Arrow-right Camera

The Spokesman-Review Newspaper The Spokesman-Review

Tuesday, July 16, 2019  Spokane, Washington  Est. May 19, 1883
News >  Spokane

Appeals court allows Trump administration’s abortion ‘gag rule’ to take effect

UPDATED: Fri., June 21, 2019, 3:48 p.m.

A federal appeals court said Thursday that new Trump administration rules imposing additional hurdles for women seeking abortions can take effect while the government appeals decisions that blocked them. President Donald Trump, shown in the April photo, speaks with reporters in before boarding Marine One on the South Lawn of the White House. (Evan Vucci / AP)
A federal appeals court said Thursday that new Trump administration rules imposing additional hurdles for women seeking abortions can take effect while the government appeals decisions that blocked them. President Donald Trump, shown in the April photo, speaks with reporters in before boarding Marine One on the South Lawn of the White House. (Evan Vucci / AP)

Planned Parenthood could lose up to $60 million in funding after a panel of federal appeals court judges ruled the Trump administration’s “gag rule,” making access more difficult for women seeking abortions, could go into effect.

The new rules ban clinics funded with taxpayer dollars from referring women for abortions. The rules hit providers such as Planned Parenthood, which offer family-planning services, including abortion procedures.

“We’re immediately asking the 9th Circuit for an emergency lease from the stay,” said Paul Dillon, Planned Parenthood of Greater Washington and Idaho spokesman. “Hopefully we’ll get a decision soon and we hope that the situation will be temporary.”

Many clinics say the new rules would force them to open new offices or do expensive building remodels to stay in business.

The lower court cases that blocked the new rules from taking effect were filed in California, Oregon and in U.S. District Court in Spokane.

The three-judge panel of the 9th Circuit Court of Appeals in San Francisco determined the rules were “reasonable” and adhere to federal law prohibiting taxpayer dollars from being spent on “programs where abortion is a method of family planning,” according to the Associated Press.

“If the program refers patients to abortion providers for family planning services, then that program is logically one ‘where abortion is a method of family planning,’ ” the panel wrote.

The Trump administration lauded the ruling and predicted it would ultimately prevail on further appeal.

Planned Parenthood vowed to fight the decision.

“Today’s ruling reinforces the need for Congress to act to block the Title X gag rule because it’s become very clear we can’t rely on the courts to protect people’s access to basic health care,” Dillon said.

Title X is a 1970 law to expand access to family planning and other health care needs.

While taxpayer dollars are prohibited from paying for abortions except in cases of incest, rape or to save the life of the pregnant woman, abortion opponents contend Title X is indirectly used to subsidize abortion providers.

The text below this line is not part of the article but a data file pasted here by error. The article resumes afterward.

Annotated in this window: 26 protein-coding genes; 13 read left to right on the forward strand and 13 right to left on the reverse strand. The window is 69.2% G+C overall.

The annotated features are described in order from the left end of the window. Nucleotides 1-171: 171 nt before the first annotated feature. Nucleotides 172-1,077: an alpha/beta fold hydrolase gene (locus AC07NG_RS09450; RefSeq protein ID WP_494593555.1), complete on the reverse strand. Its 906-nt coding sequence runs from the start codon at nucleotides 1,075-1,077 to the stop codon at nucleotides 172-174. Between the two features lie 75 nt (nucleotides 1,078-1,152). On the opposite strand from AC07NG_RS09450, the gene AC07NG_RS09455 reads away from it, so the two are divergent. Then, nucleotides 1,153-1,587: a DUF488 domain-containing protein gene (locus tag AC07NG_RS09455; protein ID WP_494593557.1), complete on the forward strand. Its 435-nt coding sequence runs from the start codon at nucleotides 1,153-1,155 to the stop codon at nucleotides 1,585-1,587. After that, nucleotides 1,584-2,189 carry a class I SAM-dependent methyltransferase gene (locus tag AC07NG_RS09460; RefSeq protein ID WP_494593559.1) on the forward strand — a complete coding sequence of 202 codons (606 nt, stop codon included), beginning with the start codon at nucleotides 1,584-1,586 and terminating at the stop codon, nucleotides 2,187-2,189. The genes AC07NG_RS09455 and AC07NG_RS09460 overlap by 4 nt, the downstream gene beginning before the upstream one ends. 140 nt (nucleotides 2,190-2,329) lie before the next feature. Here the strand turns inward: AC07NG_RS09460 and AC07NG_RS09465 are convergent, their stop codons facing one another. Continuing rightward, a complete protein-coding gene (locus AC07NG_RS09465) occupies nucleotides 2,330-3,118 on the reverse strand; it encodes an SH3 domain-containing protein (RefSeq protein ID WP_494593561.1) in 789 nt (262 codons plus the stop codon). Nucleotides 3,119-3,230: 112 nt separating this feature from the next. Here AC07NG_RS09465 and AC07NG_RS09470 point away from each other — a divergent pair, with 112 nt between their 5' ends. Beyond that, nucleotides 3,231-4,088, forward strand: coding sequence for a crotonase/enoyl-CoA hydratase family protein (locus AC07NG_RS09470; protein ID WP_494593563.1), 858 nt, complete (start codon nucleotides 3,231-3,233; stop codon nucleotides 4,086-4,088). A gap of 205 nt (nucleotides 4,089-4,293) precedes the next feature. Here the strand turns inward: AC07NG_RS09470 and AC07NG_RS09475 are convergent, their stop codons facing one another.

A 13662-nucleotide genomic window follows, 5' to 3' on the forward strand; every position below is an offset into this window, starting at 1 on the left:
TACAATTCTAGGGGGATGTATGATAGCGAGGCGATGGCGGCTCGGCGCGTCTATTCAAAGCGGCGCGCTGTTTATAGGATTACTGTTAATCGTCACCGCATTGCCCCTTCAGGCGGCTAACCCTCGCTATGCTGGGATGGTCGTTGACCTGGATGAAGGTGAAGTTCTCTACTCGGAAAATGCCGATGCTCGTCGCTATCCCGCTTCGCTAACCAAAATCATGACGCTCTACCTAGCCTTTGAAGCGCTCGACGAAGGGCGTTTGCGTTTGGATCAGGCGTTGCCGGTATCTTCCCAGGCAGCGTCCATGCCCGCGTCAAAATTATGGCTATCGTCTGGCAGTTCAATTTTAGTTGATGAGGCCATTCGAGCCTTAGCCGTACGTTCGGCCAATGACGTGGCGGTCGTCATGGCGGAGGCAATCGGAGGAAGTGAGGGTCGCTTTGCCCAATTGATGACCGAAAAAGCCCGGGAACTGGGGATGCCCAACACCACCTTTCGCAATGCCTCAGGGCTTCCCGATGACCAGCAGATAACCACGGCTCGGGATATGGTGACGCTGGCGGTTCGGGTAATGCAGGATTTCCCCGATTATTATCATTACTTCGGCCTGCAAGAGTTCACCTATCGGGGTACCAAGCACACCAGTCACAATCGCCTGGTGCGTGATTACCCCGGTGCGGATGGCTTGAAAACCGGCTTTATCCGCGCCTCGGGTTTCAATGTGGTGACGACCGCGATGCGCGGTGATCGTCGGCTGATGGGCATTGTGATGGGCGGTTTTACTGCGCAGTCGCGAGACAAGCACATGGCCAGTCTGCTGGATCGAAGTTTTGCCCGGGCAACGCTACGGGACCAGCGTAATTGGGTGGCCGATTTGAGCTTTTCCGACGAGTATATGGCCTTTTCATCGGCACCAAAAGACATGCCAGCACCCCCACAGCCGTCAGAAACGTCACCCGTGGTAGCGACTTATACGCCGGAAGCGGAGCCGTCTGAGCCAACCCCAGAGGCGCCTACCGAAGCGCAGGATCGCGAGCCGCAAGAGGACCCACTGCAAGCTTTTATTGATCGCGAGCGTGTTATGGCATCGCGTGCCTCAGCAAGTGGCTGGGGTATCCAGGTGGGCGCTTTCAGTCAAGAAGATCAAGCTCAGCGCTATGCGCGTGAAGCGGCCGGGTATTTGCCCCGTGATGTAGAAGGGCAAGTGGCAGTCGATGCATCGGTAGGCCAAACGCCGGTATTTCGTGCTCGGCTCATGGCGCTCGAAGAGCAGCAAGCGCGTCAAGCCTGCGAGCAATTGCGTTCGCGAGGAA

In 2017, the Greater Inland Northwest and Idaho Planned Parenthood received $4.3 million in federal funding from Title X. Dillon said the next plan of action will be through the legislative branch.

The U.S. House of Representatives voted to pass a spending bill on Wednesday that reverses the gag rule and increases Title X funding.

“Unless overturned, this flawed decision will hurt Washington women, especially low-income women in rural Washington,” Washington Attorney General Bob Ferguson said in a statement on Thursday. “We will swiftly challenge this decision. I expect this decision to be reversed.”

The administration’s new rules are a return to rules that were adopted in 1988 and subsequently upheld by the Supreme Court. Under the Clinton administration, those rules were abandoned in favor of a requirement that the clinics provide neutral abortion counseling and referrals upon request, according to the AP.

Those challenging Trump’s approach pointed to the Affordable Care Act, which bars the government from creating unreasonable barriers to medical care or interfering with communications between the patient and provider. But the 9th Circuit said that just because the government is refusing to subsidize abortion referrals does not mean it’s creating barriers or interfering with communications.

While the new rules would permit clinic staff to discuss abortion with clients, they would no longer be required to do so. If patients ask for an abortion referral, staff would be required to give a list of primary care providers with no indication as to which provide abortions.

The list would have to include providers who do not offer abortions, and it could not include clinics or organizations that aren’t primary care providers, such as Planned Parenthood.

“This decision is a major step toward the Trump Administration being able to ensure that all Title X projects comply with the Title X statute and do not support abortion as a method of family planning,” Health and Human Services Secretary Alex Azar said in a news release.

The Associated Press contributed to this report.

Editor’s note: This story was changed on Friday, June 21, 2019 to correct Paul Dillon’s title.

Subscribe to the Morning Review newsletter

Get the day’s top headlines delivered to your inbox every morning by subscribing to our newsletter.

You have been successfully subscribed!
There was a problem subscribing you to the newsletter. Double check your email and try again, or email webteam@spokesman.com